What are the Four Industrial Revolutions?

First Published: June 12, 2024
Channel: Technology

Our current industrial and digital automation time is often called the fourth industrial revolution (or Industry 4.0).

What does this mean, and what were the first three revolutions?

The four industrial revolutions refer to distinct periods of technological advancements and transformations in manufacturing processes and industrial systems, each contributing significantly to changes in work and life.

First Industrial Revolution (Late 18th to Early 19th Century)

Nashua Manufacturing Company Mill #7 From My Office

The First Industrial Revolution, which began in Britain around 1760, was characterized by the transition from manual labor and a draft animal-based economy to machine manufacturing. Key developments included:

  • The introduction of mechanical production facilities powered by water and steam.
  • Growth in the coal mining industry and oil exploration and drilling.
  • Developing the spinning jenny, water frame, and power loom revolutionized the textile industry.
  • While James Watt is often credited with inventing the steam engine, others, such as Jerónimo de Ayanz, Thomas Savery and Thomas Newcomen, had previously built steam-powered devices for pumping water from mines. Watt improved on these designs, and steam went on to enable mechanized factories, gradually replacing water power and allowing factories to be built in areas without convenient water sources.
  • The adoption of new basic materials like iron and steel.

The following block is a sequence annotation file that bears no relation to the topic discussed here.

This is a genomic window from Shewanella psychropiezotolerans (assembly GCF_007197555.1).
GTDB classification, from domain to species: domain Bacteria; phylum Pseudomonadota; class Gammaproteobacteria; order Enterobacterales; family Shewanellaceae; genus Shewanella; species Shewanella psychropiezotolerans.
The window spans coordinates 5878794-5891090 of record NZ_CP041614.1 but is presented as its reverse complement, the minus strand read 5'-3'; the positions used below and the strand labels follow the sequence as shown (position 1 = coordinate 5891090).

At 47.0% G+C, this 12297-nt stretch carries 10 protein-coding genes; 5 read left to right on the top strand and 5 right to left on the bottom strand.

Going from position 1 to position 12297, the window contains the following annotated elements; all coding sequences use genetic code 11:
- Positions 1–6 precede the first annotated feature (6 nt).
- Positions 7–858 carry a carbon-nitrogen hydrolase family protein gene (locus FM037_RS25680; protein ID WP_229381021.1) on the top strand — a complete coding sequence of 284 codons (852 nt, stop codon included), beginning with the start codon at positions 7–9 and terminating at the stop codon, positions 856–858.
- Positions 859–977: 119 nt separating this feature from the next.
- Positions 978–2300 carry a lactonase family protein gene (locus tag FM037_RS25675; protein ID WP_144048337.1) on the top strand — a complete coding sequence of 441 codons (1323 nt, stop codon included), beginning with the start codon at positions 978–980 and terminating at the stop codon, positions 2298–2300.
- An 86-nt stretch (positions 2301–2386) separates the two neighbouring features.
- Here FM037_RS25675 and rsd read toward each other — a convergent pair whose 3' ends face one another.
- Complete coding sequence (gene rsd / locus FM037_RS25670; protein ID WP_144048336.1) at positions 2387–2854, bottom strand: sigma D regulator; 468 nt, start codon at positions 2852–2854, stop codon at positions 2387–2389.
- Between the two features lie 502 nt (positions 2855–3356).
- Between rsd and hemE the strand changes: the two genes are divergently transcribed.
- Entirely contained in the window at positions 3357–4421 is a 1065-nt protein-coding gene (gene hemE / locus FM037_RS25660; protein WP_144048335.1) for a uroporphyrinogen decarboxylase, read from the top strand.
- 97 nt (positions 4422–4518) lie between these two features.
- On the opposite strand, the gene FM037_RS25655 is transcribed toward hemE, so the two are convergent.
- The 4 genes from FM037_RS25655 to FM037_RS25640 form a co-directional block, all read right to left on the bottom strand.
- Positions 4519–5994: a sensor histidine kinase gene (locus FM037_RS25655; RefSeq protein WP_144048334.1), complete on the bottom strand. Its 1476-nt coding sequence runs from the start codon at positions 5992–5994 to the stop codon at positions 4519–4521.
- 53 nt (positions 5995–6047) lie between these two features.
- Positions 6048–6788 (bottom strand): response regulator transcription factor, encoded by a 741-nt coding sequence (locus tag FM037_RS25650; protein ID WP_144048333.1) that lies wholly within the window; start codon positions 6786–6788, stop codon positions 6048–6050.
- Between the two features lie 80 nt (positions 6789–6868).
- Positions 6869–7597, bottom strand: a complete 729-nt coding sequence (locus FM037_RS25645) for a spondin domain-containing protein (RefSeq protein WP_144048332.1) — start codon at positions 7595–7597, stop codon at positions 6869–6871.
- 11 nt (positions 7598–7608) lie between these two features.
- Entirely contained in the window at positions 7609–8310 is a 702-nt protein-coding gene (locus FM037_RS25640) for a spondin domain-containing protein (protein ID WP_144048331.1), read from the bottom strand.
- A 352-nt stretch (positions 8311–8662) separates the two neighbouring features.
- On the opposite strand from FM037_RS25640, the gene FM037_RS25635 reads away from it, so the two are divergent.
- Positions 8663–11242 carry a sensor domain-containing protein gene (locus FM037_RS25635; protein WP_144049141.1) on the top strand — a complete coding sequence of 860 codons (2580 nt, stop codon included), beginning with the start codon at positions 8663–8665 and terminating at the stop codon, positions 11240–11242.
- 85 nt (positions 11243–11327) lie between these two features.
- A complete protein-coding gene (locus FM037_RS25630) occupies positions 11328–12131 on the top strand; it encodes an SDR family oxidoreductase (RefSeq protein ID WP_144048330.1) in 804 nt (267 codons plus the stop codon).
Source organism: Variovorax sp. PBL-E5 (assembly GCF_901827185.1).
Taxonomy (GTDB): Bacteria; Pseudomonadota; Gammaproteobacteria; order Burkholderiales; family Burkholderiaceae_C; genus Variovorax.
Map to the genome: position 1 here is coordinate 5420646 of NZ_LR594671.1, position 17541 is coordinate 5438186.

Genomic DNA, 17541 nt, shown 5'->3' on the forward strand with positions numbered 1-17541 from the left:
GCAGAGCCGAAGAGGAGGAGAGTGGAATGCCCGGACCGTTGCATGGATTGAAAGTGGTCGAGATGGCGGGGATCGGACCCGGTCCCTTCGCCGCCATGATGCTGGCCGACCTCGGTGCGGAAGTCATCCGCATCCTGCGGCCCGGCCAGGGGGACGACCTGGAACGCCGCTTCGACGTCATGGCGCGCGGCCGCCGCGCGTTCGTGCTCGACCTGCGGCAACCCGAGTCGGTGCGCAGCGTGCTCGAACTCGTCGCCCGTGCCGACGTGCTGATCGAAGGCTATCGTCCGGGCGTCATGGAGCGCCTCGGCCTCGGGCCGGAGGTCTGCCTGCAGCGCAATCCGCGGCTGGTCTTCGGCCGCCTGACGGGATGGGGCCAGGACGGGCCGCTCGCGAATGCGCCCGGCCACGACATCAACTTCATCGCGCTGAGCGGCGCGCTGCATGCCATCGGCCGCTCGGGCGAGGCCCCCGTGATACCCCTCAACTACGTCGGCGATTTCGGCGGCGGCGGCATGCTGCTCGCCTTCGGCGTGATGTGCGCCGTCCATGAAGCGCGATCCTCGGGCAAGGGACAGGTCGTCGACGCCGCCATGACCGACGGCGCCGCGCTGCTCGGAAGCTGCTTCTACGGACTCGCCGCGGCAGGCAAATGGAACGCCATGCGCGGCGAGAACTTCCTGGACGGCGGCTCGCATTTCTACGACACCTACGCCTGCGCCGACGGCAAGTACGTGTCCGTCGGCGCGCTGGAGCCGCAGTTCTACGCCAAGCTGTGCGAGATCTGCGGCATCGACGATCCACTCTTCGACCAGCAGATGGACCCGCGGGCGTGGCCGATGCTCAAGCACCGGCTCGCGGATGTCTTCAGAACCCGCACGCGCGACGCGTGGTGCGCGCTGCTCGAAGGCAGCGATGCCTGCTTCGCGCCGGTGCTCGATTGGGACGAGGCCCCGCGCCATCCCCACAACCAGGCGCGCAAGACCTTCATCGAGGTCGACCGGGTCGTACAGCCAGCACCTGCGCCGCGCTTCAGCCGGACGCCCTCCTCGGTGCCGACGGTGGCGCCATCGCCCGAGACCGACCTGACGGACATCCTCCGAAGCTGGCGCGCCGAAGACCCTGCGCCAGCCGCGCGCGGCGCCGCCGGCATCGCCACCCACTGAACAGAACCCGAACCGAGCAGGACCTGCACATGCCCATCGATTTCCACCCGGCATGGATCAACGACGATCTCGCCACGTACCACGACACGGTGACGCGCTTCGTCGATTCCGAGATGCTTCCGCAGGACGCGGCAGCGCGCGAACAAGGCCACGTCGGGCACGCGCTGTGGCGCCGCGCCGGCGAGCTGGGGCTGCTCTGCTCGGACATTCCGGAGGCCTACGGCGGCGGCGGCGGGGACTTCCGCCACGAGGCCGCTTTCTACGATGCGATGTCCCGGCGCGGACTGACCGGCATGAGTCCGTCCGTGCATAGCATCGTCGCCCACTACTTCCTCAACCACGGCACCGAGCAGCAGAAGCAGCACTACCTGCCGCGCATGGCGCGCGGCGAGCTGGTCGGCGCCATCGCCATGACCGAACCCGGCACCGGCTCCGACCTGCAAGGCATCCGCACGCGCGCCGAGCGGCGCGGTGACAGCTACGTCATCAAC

• The emergence of the factory system and division of labor reduced the number of communities relying on small-scale agriculture.

Second Industrial Revolution (Late 19th to Early 20th Century)

Ford Model T Assembly Line

The Second Industrial Revolution, also known as the Technological Revolution, occurred around 1870 to 1914, primarily in Europe and North America. It was marked by:

  • The widespread use of electric power for industrial operations.
  • Building of power grids, delivering power to many communities.
  • The development of the internal combustion engine and assembly line manufacturing.
  • The invention of the telephone, light bulb, phonograph, and radio.
  • The construction of railroads and the advent of mass transit systems.
  • The rise of the chemical industry and advancements in steel production.

Third Industrial Revolution (Mid-20th Century)

The First AMSL Chip Making System (1980s) with EUV Lithography System in the Background. Source ~ AMSL

The Third Industrial Revolution, the Digital Revolution, began in the 1950s with the development of digital computers, electronics, and information technology. Key milestones included:

  • Growth in aviation – for passengers, cargo and military.
  • Advances in sciences – atomic bombs produced and used.
  • The invention of the transistor and microprocessor – growing in alignment with Moore’s Law
  • The birth of the internet and personal computing made information and communications available to many people.
  • The adoption of automation and robotics in manufacturing
  • The emergence of telecommunications and cellular networks
Silicon Wafer, Etched With Computer Chips
Communications and Computers

Fourth Industrial Revolution (Present Day)

Robots on Packaging Line. Source ~ ABB

The Fourth Industrial Revolution, or Industry 4.0, is the current wave of technological advancements characterized by the fusion of digital, physical, and biological systems. It encompasses:

  • The Internet of Things (IoT) and interconnected devices
  • Artificial intelligence (AI), machine learning, and big data analytics – driven by computer processing power.
  • Additive manufacturing (3D printing)
  • The rise of robotic technology in manufacturing and logistics has replaced many manual and repetitive tasks.
  • Biotechnology, nanotechnology, and renewable energy sources

Fifth Industrial Revolution (The Future)

What do you think is next?

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